He went to see the dentist, but the moment we got to the office, he turned pale, it was like a ghost looked down on me and told me we should go. After that, he never even got near a dental office. As I ended up alone, I had to fend for myself, which I already had been doing for the past year.
My father was too old to really compete in the world anymore, especially in his craft. I think the lies wore away at his entire body, you could see it in his eyes and skin. Not a single soul believed anything he said, he had this foul odor that permeated from his heart.
So, as the years went by I honed my skills of lying. I became quite good at it, and had no fear of dentists. I even saw one regular, at least every six months. As time went on I became bored of my usual cons and I had no son to help.
So one day I decided I to try college. But even that, I became bored with. Math was simple, science was mostly drivel of theories that could never really be proven, or rather, I just did not care for it. Sociology I could see was on a path of self destruction and lies. Takes one to know I guess.
So I dropped out, but before I did, I remember meeting a professor who taught economics. He was a wealthy man, a great investor. I stumbled upon his acquaintance at a small pub just outside the campus. He ordered the same drink, Sazerac. Not many in town ordered such drink so I struck up a conversation.
I remember looking at his bald head as it reflected the lighting of the bar like a mirror, I could almost see myself in it. I asked what he did to keep it shimmering as such, he laughed and we built, what you might say, a "friendship."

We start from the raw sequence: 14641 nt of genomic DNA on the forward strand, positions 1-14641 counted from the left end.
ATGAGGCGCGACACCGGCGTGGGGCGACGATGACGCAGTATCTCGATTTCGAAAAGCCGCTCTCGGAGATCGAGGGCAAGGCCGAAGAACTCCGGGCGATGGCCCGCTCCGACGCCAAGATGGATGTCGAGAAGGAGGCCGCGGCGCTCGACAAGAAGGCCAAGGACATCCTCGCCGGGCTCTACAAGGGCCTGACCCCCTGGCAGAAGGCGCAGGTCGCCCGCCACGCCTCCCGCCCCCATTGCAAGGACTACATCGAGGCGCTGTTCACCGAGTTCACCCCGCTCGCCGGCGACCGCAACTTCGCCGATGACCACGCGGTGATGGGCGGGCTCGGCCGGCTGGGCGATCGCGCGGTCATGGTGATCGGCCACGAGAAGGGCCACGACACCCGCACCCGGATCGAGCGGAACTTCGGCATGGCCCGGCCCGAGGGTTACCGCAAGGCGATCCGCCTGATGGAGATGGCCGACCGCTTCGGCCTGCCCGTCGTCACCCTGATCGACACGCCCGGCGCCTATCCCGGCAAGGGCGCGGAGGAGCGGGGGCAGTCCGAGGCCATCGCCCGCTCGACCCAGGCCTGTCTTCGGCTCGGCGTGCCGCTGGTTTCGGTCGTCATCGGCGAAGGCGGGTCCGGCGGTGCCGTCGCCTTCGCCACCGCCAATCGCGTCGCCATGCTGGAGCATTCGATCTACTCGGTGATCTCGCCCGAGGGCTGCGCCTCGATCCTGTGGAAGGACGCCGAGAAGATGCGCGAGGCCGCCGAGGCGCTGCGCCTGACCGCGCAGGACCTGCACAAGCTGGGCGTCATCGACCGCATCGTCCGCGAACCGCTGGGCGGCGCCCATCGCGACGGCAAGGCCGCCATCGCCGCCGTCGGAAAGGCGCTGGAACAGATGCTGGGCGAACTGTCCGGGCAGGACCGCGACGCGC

But there was something about him that intrigued me. I knew there was some con I could spring on him, his presence smelled of wealth. He dressed like a poor man though, ragged jacket and wore the same style pants everyday. I did know if he had many pairs or just one, I did not care nor do I now.
After our night of foolish drinking. We stumbled into the street together, our legs wobbling like a child of polio. We held to each other as we sang songs of drunken tunes. After that, much of the night was forgotten. I woke up in his house with a throbbing headache. At first I was unsure where I was.
Then I saw the boisterous and self indulged painting of himself hanging over his fireplace. I then took up on my feet and headed out his door. I remember my foul breath lingering in the air like rotted cabbage from all the drinking.